This is a light-hearted travel story about Paul, a writer who travels to Italy to write about local cuisine. His adventures in Italy begin with him having to rent a bulldozer as the only vehicle available. As Paul embraces the unexpected, he finds new surprises and fun characters to relate to throughout Tuscany. I love Alexander McCall Smith stories. Nothing too tragic or terrible happens in his stories, and the characters are just delightful. I like that in this story, Paul learns to be flexible and embrace the surprises that come his way. I also like to intersperse some light reading into my heavier reading, and this was just what I needed after some of my heavier reads this year. I also recommend his other series – the latest in the No. 1 Ladies’ Detective Agency Series is beautiful, and his 44 Scotland Street Series cracks me up.
8. The Guernsey Literary and Potato Peel Pie Society by Mark Ann Shaffer and Annie Barrows
I first read this book a couple of years ago, but I’m including it in this year’s list because I ended up reading it 3 times this year as I just love it so much. The book is formatted as a series of letters, which makes me feel like I’m being entrusted with something confidential and privileged. And the humour throughout it is just heart-warming. The story centers around an author who seeks to learn more about the German occupation of Guernsey, one of the British Channel Islands, during World War 2. She discovers a delightful set of characters from the island who found solace in reading and forming a book club in the midst of war. There is movie based on the book too, which I also love, but is of course necessarily different in places from the book.
9. Fire Road by Kim Phuc Phan Thi and Ashley Wiersma
This is the true story of Kim Phuc, the little girl in that iconic photo of the Vietnam War who was fleeing napalm bombs that badly burnt her. Kim Phuc had been left for dead, as most victims of napalm attacks did not survive. But somehow, she survived. And in her pain and recovery, she found faith in Jesus and a healing deeper than she could imagine. This is a hard read in places, but it is so powerful. I loved the grace and forgiveness in this story. Just keep the tissues handy.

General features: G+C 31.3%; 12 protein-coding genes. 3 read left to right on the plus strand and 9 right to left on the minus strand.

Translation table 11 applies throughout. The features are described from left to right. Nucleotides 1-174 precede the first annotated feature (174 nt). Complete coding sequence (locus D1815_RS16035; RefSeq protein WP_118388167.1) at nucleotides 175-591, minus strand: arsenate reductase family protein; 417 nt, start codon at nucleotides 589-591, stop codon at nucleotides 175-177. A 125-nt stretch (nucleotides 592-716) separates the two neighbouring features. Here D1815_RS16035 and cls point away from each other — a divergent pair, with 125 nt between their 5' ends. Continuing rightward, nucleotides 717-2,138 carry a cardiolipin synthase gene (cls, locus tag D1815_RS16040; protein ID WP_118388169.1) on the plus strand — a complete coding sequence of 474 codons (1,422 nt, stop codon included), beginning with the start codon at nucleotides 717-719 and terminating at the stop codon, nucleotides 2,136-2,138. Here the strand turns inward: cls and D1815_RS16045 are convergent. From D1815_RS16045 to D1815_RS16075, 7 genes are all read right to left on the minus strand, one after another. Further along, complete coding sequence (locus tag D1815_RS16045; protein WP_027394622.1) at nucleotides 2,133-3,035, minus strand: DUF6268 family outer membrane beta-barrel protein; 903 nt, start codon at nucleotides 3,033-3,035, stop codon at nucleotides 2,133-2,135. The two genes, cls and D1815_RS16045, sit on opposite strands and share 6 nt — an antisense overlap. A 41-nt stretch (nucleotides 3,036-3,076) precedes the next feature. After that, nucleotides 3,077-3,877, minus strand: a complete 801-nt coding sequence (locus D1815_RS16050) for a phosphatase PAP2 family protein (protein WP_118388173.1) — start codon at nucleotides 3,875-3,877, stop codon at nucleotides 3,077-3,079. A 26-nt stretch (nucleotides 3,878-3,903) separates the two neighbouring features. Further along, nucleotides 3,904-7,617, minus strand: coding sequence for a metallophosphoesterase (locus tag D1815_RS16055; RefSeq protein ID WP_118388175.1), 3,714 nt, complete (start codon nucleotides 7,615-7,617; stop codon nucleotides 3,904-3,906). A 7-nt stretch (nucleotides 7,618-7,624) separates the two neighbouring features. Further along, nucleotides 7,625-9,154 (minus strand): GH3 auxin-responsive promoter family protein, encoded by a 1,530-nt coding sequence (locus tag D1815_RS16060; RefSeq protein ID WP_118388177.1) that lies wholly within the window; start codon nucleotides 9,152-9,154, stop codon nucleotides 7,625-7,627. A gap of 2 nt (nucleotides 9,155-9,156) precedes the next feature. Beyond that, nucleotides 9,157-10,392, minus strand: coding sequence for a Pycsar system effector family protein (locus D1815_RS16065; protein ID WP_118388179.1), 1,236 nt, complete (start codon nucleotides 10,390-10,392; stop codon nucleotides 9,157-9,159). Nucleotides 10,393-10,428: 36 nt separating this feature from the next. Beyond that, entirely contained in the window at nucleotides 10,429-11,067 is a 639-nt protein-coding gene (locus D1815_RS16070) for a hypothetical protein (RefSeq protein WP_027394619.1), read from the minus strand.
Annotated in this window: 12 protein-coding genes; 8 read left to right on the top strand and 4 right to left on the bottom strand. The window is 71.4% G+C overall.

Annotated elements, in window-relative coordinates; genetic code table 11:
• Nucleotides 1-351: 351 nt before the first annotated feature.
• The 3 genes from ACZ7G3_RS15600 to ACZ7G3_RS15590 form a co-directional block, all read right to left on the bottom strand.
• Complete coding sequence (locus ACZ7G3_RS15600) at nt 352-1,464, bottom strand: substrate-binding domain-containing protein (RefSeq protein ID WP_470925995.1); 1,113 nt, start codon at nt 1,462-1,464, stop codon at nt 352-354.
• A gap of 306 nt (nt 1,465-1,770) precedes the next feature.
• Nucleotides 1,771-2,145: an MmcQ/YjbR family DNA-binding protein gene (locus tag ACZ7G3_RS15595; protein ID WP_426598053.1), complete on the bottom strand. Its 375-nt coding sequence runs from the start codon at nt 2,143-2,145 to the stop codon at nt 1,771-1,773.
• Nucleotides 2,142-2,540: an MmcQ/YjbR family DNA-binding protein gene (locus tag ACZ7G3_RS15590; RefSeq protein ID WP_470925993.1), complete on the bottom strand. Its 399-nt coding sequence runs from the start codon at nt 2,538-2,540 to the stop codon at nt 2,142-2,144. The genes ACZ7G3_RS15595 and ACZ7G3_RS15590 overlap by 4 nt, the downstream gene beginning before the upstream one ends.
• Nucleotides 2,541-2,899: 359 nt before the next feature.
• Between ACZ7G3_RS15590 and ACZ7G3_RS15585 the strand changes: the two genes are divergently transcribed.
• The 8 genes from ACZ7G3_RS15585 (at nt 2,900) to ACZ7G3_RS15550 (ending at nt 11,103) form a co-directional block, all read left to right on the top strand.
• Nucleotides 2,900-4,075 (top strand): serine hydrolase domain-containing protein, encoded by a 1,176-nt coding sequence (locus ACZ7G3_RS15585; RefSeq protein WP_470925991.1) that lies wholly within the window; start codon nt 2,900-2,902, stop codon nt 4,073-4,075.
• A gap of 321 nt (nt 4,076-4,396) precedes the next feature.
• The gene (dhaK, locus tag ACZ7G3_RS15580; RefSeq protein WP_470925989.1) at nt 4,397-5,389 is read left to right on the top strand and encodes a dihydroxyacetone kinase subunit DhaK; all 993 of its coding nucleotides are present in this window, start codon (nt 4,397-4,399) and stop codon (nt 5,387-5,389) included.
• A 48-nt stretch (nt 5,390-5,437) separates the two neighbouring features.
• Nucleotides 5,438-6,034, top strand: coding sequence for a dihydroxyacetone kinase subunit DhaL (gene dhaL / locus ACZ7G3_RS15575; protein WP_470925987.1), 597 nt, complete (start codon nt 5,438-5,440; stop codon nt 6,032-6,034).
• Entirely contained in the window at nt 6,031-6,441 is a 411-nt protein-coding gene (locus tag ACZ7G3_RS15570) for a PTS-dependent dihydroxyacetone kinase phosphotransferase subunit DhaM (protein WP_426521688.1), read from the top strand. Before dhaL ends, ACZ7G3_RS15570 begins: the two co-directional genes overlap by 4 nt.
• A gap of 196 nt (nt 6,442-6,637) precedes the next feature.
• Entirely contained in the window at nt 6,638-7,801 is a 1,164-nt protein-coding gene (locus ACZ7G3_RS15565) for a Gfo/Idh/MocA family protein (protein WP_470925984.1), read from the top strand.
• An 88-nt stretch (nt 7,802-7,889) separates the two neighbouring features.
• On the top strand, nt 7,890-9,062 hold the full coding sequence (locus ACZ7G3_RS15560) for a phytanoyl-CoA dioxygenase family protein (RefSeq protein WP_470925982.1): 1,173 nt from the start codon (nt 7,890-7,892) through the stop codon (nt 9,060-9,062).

10. The Gift of Hard Things by Mark Yaconelli
God allows difficult people, circumstances, and even failure into our lives because there are greater gifts he wishes to give us and greater works he wishes to do in us. This book reframes the hard things in life so that we might consider what God is doing in our midst. I enjoyed reading Mark’s stories and examples, and his insights into how God uses the difficulties of life to bless and shape us in unexpected ways.
11. Falling Upward by Richard Rohr
The Gospel turns everything upside-down – the cross is victory, servanthood makes great, and death is the portal to glory. So we don’t have to have it all together. In fact, Richard argues that only those who realise their weakness can truly rely on God’s strength. As he says, ‘In the divine economy of grace, sin and failure become the base metal and raw material for the redemption experience itself’, and some of the most amazing people we meet are those ‘who have turned their wounds into gifts for society.’ This is a book about coming to terms with the second-half of life and accepting failure as spiritual gain. I have found this book incredibly encouraging as it reorients me to depend on God in deeper ways in this stage of my life.
12. Resilient by Rick Hanson and Forrest Hanson
This is a book about what current research into brain neuroplasticity, the ability of the brain to recover and regrow even as we age, has to teach us about becoming more resilient. It is written with an evolutionary bias, so may not be for everyone. It still somehow points me to God’s amazing design for humanity, for he has created us with the capacity for renewal. The authors suggest that we are hard-coded with a negativity bias in order to protect us in times of danger and ensure our survival. Such bias can blind us to the positive that is happening all around us, and when that happens, we become less resilient. It makes me appreciate anew all of the commands in Scripture to ‘give thanks’ and ‘rejoice’ and ‘look up’, because we need to be reminded to do those things. The book includes steps and exercises to help us recognise and be grateful for the good things that we can hold in tension with the negative, let go of unhelpful thoughts and feelings, and incorporate into our lives those things that have been found to strengthen resilience. Those things that have been found to strengthen resilience are remarkably compatible with what the Bible teaches us. I have found this book helpful, especially in my health struggles this year, and the neuroplasticity research causes me to rejoice in our Creator.
13. Genius Foods by Max Lugavere and Paul Grewal
I love nutrition, and so have been enjoying this book about how to optimise our brain function with the foods we eat. The concern of this book is avoiding dementia or delaying it as long as possible. It considers the scientific research into how what we eat impacts the cognitive aging process, and suggests that some alterations to our diet can reverse or halt this if we incorporate certain foods into our lifestyles and eliminate others. I like the evidence-based approach of the book. I don’t necessarily agree with all of the recommendations on what to eliminate. But I agree with the suggestions of incorporating more nutritionally dense foods into our diet. I found the list of genius foods helpful and the ways these can contribute to our health insightful.
What are some of your top reads from this past year?